The sprawling Moon Pyramid at Teotihuacan, Mexico, was dedicated to the feminine deity of water, according to one theory.

They discovered a partially filled cavern about 15 meters underneath the edifice.

Unlike the other caves, this one seems to have formed naturally. Argote and her colleagues think the first settlers of Teotihuacan might have chosen it to be the focal point from which the rest of the city was planned.

Hard Science Unlocks Secrets of Teotihuacan’s Pyramid of the Moon

Previous archaeological digs at Teotihuacan have revealed a series of man-made tunnels beneath the Pyramids of the Sun and of Quetzalcoatl, the latter of which is also called the Temple of the Feathered-Serpent.

These had mostly been excavated for construction materials in upper structures, and according to a report in Heritage Daily, these tunnels were later “repurposed for astronomical observations and for venerating death in the underworld.”

The team of scientists applied ERT and ANT surveys, which are non-invasive geophysical techniques analyzing the electrical resistance of the ground beneath the structure.

They identified a natural void beneath the Pyramid of the Moon and a partially filled cavern at a depth of 15 meters (49 ft.) Contrasting with the man-made tunnels beneath the Pyramid of the Sun and the Pyramid of Quetzalcoatl at Teotihuacan, the researchers believe that the cave under the Pyramid of the Moon “formed naturally,” and had been a focal point for the early settlers, in turn, influencing how the city was planned out.

Otherworldly Architectural Town Planning

The discovery under Teotihuacan’s Pyramid of the Moon help’s explain the city’s urban design.

With the placement of the pyramid at the end of the Avenue of the Dead, at the foot of Cerro Gordo, shaped to reflect the contours of these mountains, the researchers theorize that it was “symbolic of a connection between the avenue and the watery underworld, whereas the mountain serves as an anchor to the earth.” They said the impact of this discovery opens a discussion about the original planning of Teotihuacan’s urban design.

The first human establishment in the area dates back to around 600 BC when farmers began tilling the Teotihuacan Valley, which at that time had a total population of about 6,000 inhabitants.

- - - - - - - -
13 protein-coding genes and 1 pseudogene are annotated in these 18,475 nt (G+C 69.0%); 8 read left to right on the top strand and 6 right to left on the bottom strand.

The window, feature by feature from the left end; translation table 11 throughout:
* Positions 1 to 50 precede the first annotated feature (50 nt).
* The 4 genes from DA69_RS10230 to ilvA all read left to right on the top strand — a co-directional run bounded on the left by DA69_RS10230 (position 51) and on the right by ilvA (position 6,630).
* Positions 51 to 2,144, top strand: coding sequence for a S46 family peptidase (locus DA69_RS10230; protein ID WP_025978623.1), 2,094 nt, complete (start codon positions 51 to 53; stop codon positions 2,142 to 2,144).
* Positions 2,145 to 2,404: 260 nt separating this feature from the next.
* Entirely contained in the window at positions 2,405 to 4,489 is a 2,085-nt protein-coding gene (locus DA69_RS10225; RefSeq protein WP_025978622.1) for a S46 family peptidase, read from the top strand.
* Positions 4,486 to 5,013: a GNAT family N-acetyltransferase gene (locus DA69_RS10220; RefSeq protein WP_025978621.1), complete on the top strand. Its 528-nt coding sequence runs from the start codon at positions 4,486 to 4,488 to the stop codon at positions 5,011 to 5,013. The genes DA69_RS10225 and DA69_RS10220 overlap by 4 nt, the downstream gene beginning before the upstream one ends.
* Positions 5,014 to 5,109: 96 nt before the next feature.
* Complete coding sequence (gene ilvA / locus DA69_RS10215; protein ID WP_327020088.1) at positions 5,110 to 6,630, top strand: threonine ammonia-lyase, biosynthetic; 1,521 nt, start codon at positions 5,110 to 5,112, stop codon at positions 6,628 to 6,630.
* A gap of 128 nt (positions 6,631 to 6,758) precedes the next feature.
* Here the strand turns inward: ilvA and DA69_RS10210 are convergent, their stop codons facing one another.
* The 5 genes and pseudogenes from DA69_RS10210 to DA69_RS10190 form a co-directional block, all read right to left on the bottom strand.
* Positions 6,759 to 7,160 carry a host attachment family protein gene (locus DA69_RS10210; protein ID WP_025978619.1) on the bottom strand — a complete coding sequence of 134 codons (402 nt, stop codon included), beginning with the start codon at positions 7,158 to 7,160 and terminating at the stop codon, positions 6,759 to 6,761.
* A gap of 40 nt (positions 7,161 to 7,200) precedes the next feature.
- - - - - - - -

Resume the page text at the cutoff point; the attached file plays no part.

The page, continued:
However, due to the development of successful agricultural technologies, from 100 BC to 750 AD, Teotihuacan morphed into a huge urban and administrative centre with cultural influences throughout Mesoamerica.

Mapping the Ancient Underworld

Period III, from 350 to 650 AD, the so-called classical period of Teotihuacan, had an estimated 125,000 inhabitants. At that time it was one of the largest cities of the ancient world – with over 2,000 buildings in an 18 square kilometre (6.95 sq. mile) area.

This period saw the massive reconstruction of monuments; including the decorating of the Temple of the Feathered Serpent which dates back to an earlier period.

Period IV, between 650 and 750 AD, marks the end of Teotihuacan as a major power in Mesoamerica. The remains of the homes of the city’s elites, which line the Avenue of the Dead, bear burn marks which lead archaeologists to hypothesize that the city experienced waves of violent social unrest that brought about the city’s decline.

What the newly discovered cave system essentially does is answer the question “why” the first settlers stopped here and started building precisely where they did, and not say 10 miles east or five miles south.

The cave beneath the pyramid suggests that people revered this natural access to the underworld so much that around it they built one of the most influential and biggest cities of the ancient world.

And the remains of that vast crumbling ancient city, which was aligned with the Sun, moon, and stars, it would seem, is a 1:1 map of the underworld – with the Avenue of the Dead acting as the main channel to the other side.

Geologists Map Secret Tunnel And Chamber Found Beneath Aztec Pyramid

Geologists Map Secret Tunnel And Chamber Found Beneath Aztec Pyramid

“Teotihuacan, translated from the Aztec language as “birthplace of the gods,” or “a place where gods were born,” was a very important religious and cultural center during the Aztec empire.

Less than a decade ago, archaeologists uncovered an almost 60-foot Vertical shaft under the Avenue of the Dead.

Excavation of the tunnels beneath the Avenue was not possible, but in 2017 a team of geologists used electrical resistivity mapping to map the underground beneath the Avenue of the Dead.

Panoramic view from the summit of the Pyramid of the Moon, with the “Avenue of the Dead”, in Teotihuacan.

This archaeological site in modern-day Mexico is famous for its broad central “Avenue of the Dead,” surrounded by a dozen pyramids and platforms. The 150 feet high Pyramid of the Moon was built in successive phases and construction completed between 200 and 250 CE. The nearby Pyramid of the Sun is even higher at 216 feet.

Excavation revealed a system of tunnels and chambers. Human remains and diverse objects made from green obsidian, a type of volcanic rock used in religious rituals, were recovered.

A worker removes dirt from a tunnel discovered under the Pyramid of the Plumed Serpent. So far, 70,000 objects of interest have been found there.